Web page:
It was the first celebration of the sacrament of Confirmation, and the gifts of the Holy Spirit were abundant. Luke scarcely takes two paragraphs to tell how wind shattered the silence surrounding the hidden disciples, and the Spirit of God visited each as a tongue of fire hovering over their heads, how they became scriptural, multi-lingual intellects filled with the gifts of the Spirit: wisdom, understanding and counsel, fortitude, knowledge, and piety, and awe of the Lord. These gifts made it possible for Jesus’ followers to carry out the mission at hand, and willingly extend faith, hope, and charity to one and all.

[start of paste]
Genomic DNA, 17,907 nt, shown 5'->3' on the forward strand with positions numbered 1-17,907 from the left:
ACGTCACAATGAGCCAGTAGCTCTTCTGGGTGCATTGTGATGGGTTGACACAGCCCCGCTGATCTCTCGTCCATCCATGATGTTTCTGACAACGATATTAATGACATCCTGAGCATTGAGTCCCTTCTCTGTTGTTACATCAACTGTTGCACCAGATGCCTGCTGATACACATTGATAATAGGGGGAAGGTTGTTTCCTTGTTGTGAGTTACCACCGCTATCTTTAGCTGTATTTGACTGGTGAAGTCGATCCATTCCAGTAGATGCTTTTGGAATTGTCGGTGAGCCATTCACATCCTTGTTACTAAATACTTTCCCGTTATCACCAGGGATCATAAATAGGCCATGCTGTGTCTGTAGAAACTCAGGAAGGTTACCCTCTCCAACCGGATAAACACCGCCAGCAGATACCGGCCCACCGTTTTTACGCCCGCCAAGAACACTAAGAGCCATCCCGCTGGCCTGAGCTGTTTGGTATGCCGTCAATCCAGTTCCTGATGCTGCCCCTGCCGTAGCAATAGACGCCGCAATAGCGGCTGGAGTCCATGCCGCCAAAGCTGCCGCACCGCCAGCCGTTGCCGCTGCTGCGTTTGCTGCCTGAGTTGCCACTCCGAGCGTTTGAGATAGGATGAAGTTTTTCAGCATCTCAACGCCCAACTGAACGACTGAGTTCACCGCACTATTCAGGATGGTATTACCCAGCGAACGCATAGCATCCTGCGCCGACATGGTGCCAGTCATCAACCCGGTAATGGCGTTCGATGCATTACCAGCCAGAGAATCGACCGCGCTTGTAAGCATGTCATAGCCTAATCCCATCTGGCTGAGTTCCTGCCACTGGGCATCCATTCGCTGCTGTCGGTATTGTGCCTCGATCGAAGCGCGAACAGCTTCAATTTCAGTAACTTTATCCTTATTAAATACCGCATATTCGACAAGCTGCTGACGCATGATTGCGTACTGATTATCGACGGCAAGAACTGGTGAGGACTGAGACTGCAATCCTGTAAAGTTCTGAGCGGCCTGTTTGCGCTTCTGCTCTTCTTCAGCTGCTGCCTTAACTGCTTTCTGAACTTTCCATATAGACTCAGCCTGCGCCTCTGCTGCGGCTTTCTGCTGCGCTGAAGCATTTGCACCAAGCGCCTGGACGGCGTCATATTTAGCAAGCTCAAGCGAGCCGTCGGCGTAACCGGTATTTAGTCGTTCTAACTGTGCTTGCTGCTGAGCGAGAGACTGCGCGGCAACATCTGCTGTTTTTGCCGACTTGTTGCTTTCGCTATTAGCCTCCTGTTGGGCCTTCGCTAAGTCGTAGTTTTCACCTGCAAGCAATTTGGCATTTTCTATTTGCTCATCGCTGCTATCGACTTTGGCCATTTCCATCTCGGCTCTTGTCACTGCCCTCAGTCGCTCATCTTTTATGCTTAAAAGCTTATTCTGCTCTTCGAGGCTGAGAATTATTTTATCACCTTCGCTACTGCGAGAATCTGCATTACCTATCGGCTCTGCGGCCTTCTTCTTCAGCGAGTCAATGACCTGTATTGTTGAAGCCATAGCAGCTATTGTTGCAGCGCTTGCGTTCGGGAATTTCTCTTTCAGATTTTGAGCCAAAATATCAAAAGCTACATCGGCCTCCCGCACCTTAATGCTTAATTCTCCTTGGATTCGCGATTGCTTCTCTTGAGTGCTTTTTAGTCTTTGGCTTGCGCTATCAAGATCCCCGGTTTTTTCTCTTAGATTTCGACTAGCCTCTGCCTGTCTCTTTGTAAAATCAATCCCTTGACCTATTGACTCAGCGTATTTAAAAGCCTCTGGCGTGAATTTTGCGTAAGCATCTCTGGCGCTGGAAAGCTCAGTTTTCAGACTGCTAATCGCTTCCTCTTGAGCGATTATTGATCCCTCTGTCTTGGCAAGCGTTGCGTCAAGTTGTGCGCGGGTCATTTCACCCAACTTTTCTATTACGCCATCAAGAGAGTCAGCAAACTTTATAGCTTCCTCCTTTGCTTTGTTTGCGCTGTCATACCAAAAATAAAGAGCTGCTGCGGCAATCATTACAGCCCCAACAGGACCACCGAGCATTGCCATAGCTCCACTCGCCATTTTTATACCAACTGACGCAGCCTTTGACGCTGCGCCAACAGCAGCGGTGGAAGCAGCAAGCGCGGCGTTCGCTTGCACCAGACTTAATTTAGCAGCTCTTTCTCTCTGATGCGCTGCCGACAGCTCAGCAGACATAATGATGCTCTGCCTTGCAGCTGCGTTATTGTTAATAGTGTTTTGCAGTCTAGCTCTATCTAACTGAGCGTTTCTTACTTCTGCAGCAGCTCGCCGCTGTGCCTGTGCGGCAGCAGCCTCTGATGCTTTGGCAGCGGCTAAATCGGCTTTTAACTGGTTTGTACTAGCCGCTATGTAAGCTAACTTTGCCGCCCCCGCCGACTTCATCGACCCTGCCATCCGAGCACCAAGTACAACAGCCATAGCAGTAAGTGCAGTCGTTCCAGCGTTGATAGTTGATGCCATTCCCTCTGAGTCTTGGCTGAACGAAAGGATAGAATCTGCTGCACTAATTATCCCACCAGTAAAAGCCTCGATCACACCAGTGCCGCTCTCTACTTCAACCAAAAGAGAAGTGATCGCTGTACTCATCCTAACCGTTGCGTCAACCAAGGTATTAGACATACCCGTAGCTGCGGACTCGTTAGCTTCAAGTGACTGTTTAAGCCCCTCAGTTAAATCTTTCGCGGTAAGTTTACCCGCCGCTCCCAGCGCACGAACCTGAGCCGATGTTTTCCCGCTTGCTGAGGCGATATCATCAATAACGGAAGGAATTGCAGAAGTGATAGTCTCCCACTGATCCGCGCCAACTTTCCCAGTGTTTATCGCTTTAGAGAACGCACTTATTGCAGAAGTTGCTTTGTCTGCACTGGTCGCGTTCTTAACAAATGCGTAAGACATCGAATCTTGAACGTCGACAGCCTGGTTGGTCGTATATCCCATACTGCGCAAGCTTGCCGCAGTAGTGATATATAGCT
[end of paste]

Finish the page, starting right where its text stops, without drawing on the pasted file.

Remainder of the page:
They were transformed in a way that no one anticipated, even though Jesus had mentioned it a few times. Peter, who a little while before was an agitating man who had doubts, disbelief, few words to say, and a short fuse, suddenly became a great orator and finally lived up to the expectation of his leadership. Three thousand were baptized following his speech on Pentecost. The workers of the new faith reached out far and wide to share the Gospel, and soon they would be joined by Paul, who received the Spirit in a most unusual way, and worked tirelessly to tell everyone in earshot about the Lord and the kingdom of God.